Current, relevant essays on consent bring up issues I never would have considered on my own. My review of Ask: Building Consent Culture, edited by Kitty Stryker.
You know me: I can never turn down a book. And when Kitty Stryker requested reviewers in a Facebook group I am a member of, I right away jumped on the opportunity.
If ever there was a buzzword for today’s concerns about sexuality, it would be consent. I’ve written about it. Plenty of people write about it all the time. Consent, as a remedy to rape culture, is on every social justice warrior’s lips.
And it should be. Because it matters. Consent in everything, from sex to law to work, empowers people to make choices free of coercion, to ask for what they want, and to say no to what they don’t.
I used to have a pretty simplistic view of consent. Yes is yes, no is no. But in looking deeper at feminist theory at and the ways culture intersect with our sexuality, I’ve had to reconsider. When I consent to a spanking, what am I really consenting to? My ability to say yes is only one part of this; what that spanking represents in the wider world and how I came to enjoy it is another.
While I’m doing this work, the timing for reading Ask was perfect. Although Ask itself is not a perfect book, it did open up interesting lines of inquiry for my current, and possibly future, intellectual, research, and therapy work.
As with any book of essays, some pieces are better than others. I’ll focus on the ones that I particularly enjoyed or that challenged me; trust me, those few are worth the entire book.
JoEllen Notte‘s opening essay about mental illness and consent struck a particular chord with me. As someone who also suffers from depression, I agree with her that the message of loving yourself before you can love someone else is bullshit. We are told that we’re lucky someone is willing to “put up with us”. It gives the other person all the power: the power to coerce us, the power to manipulate us. These power dynamics can get in the way of consent in ways that we don’t always see. If you love someone with mental illness, this one is for you.
AV Flox‘s essay analyzing the current legal framework around consent in the US was, I think, the most eye-opening of all the pieces in the book. The law is not on the side of consent. In fact, the law is pretty much useless. By focusing on assent, rather than true, fully informed consent, the law fails people who learn new facts after the event, or realize too late that their supposedly consensual encounter was in fact an assault. I think this essay should be required reading for every kink party/community organizer, and anyone who does work on consent and sexuality. Seriously.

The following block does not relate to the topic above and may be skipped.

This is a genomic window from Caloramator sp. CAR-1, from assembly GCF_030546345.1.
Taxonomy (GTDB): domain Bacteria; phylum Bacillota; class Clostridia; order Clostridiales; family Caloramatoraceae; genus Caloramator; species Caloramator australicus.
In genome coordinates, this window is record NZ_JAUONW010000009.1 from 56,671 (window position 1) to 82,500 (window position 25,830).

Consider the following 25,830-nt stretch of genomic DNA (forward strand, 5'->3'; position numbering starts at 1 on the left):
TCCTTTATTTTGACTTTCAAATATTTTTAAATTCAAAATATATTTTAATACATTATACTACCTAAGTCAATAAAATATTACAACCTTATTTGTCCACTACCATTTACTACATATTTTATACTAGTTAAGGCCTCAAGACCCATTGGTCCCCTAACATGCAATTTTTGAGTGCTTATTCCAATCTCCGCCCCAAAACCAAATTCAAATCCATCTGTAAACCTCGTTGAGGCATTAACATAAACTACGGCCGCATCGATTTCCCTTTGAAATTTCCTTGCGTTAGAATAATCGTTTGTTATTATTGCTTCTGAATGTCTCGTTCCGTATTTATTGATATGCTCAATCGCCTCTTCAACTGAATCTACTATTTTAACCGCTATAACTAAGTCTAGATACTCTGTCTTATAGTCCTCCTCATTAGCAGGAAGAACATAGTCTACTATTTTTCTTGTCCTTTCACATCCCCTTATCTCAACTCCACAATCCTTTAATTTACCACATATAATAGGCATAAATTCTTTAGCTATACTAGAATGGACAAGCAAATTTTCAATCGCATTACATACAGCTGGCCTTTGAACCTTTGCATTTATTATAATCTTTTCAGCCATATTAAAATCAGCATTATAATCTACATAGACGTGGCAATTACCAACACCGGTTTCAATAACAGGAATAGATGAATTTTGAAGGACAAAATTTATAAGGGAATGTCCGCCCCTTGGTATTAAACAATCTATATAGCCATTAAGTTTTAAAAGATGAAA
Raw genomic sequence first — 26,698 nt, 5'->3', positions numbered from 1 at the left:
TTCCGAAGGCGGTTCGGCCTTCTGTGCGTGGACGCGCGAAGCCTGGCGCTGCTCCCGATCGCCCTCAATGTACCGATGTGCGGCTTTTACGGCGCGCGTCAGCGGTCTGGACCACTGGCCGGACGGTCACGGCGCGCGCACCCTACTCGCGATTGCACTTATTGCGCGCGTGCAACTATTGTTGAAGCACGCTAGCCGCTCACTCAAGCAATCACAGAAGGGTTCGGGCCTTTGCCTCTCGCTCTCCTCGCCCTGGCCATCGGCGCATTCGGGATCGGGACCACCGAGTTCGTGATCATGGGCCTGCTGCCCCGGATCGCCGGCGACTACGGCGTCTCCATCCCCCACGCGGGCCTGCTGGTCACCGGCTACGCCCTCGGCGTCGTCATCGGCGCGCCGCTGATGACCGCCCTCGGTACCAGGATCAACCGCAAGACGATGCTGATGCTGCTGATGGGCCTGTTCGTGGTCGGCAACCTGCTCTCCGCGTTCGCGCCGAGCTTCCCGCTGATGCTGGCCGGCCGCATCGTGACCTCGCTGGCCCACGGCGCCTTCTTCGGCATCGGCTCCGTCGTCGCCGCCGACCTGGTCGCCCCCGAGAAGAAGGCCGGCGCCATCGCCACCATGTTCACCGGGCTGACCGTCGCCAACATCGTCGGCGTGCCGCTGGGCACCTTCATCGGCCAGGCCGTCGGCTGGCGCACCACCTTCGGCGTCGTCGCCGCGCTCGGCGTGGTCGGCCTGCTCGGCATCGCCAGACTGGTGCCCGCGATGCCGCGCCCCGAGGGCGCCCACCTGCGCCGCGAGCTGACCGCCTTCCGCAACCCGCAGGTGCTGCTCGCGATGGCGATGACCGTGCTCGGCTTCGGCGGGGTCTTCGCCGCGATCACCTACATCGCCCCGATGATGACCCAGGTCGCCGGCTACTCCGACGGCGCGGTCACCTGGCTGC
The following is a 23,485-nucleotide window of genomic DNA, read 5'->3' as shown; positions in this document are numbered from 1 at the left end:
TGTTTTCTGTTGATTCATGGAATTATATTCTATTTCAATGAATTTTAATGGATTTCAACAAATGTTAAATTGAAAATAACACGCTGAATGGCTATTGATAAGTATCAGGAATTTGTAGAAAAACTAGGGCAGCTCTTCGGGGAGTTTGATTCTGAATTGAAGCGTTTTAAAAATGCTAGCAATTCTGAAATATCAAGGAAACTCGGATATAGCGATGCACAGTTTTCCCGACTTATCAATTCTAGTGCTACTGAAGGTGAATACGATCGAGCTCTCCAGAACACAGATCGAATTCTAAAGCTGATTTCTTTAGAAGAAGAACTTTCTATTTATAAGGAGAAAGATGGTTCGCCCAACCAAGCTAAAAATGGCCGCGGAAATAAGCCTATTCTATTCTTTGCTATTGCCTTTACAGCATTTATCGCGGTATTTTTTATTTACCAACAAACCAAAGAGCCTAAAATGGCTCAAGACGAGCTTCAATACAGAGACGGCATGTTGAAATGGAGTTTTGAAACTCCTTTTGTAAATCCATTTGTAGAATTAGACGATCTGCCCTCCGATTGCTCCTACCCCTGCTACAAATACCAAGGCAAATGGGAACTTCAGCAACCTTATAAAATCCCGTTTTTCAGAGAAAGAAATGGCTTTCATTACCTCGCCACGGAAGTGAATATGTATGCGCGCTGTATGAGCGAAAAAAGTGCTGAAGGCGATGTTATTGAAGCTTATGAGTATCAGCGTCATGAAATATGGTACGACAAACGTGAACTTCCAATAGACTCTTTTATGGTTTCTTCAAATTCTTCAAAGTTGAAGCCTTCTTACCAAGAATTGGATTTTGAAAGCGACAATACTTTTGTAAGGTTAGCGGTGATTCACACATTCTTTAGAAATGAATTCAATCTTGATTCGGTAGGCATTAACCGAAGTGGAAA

Shawn Taylor‘s “The Power of Men Teaching Men” takes the focus away from women for a moment, and brings it back to dudes. It was a refreshing take for me, a cis woman, who sometimes worries that men are not that interested in making a better world. Of course, Taylor, as a person of colour, has an important stake in fighting oppression. Men win when they fight for women’s safety, women’s agency, women’s freedom. This one is a must-read for every man who calls himself a feminist.
The last essay I want to mention is Sez Thomasin‘s. They touch on a subject that’s often forgotten: sex and disability, especially intellectual/mental disability. Yes, neuroatypical people have desires. Yes, they have sex too. And yes, they deserve proper sex education. Thomasin’s essay relates one such story of clueless neurotypical adults and wonderful teenagers who deserve better than a second-rate, uneducated sex life. Seriously, people, disabled people also have needs for affection, love, and sexual pleasure!
Now, for the sales pitch.
Sure, you can buy the book through my affiliate link. I would like that. But you know what I’d like better? For you to donate to Kitty’s Indiegogo campaign so she can do a book tour. This book is badly needed, and the more she can publicize it, the better we can make our communities and our lives.